In your own case, you should also adopt the Japanese model of not wasting time replying your critics, detractors or mockers but to continuously focus on improving on the things in you that would make you a better person. You should continuously focus on changing all the setbacks, all the things that are not working in your life for them to begin to work. You should continuously focus on changing all the things that are drawing your life backwards, things like bad habits, low self-esteem, negative opinions, and so on. You should begin to look at all things that you have done successfully in your life and begin to take them to the next level because as far as I am concerned, success is a moving target and never a destination and as such whatever, success that you have recorded in the  past could still be improved on.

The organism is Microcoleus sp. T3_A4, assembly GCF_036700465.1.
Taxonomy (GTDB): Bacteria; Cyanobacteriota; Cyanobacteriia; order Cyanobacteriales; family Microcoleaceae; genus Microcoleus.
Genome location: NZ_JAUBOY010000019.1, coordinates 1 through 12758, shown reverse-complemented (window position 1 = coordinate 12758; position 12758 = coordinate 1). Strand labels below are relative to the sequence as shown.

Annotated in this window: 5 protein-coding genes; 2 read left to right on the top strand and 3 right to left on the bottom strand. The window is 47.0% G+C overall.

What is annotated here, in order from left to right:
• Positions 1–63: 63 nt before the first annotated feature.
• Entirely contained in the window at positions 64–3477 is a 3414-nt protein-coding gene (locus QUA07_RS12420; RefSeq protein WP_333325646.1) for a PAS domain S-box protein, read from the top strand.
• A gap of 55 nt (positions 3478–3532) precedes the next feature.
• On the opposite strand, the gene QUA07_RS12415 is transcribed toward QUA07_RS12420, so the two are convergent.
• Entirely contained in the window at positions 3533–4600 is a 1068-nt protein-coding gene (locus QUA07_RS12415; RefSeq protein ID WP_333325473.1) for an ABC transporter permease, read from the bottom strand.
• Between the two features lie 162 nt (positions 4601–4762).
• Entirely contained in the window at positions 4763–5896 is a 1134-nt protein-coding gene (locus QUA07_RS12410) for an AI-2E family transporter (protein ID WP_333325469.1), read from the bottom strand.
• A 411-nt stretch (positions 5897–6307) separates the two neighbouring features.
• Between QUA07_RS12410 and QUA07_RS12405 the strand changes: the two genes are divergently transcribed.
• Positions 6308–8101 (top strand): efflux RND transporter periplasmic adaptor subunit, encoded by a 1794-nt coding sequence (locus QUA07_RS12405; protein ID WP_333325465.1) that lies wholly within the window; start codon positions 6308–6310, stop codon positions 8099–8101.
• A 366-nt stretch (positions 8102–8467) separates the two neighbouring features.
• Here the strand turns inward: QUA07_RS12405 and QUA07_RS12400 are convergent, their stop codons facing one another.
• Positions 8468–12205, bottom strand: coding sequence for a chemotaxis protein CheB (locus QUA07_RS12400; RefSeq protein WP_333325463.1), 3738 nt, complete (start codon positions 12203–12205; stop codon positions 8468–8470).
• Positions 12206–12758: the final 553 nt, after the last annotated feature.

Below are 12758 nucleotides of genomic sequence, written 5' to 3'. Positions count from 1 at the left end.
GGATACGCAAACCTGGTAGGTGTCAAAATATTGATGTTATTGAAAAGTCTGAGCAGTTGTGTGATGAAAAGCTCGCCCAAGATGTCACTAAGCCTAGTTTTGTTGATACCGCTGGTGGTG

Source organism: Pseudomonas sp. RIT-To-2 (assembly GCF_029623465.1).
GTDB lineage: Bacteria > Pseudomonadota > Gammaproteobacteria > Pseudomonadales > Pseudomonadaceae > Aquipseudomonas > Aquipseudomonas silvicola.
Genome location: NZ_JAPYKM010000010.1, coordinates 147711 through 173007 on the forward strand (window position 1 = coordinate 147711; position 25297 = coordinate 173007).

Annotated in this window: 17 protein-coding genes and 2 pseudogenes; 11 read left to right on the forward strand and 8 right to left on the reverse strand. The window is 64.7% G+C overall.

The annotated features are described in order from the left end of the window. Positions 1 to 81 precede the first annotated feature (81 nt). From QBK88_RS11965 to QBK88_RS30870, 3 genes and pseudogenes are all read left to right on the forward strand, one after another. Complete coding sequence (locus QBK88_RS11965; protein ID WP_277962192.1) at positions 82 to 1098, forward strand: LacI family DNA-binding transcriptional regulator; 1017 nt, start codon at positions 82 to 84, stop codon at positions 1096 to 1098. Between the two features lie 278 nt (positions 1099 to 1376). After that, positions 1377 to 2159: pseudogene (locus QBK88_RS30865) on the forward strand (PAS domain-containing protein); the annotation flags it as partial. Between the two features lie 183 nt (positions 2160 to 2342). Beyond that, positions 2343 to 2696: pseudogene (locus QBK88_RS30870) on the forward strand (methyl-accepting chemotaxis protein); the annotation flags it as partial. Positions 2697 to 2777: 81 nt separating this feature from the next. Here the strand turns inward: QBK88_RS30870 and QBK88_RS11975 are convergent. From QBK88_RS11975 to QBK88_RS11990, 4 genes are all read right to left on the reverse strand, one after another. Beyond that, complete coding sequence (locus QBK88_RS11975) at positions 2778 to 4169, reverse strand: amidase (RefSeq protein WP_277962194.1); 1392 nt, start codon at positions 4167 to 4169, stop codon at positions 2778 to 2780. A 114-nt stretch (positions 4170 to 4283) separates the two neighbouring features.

Whoever says that what is being said about him does not worry him is either a beast or a liar. But for me, I have a position which I also want to be your own position. The position is, say or believe whatever you choose to say or believe about me while I do whatever I choose to do with my life. I am not in the world to live up to anybody’s expectation or standard. I believe that my destiny is in my own hand and not in another person’s tongue because it is what I do today that would determine who I would become tomorrow and not what somebody else said or believed about me. Therefore, they should continue to say what they like while I continue to do what I know is right for me and for humanity, after all, talk is cheap and opinions are free.

So, if you want to become a better person, like the Japanese, don’t dwell on the negative things that people are saying about you because at this moment you are down but do soul searching to find out who you are and your purpose in life and all the things that would help you to achieve the purpose and start doing them.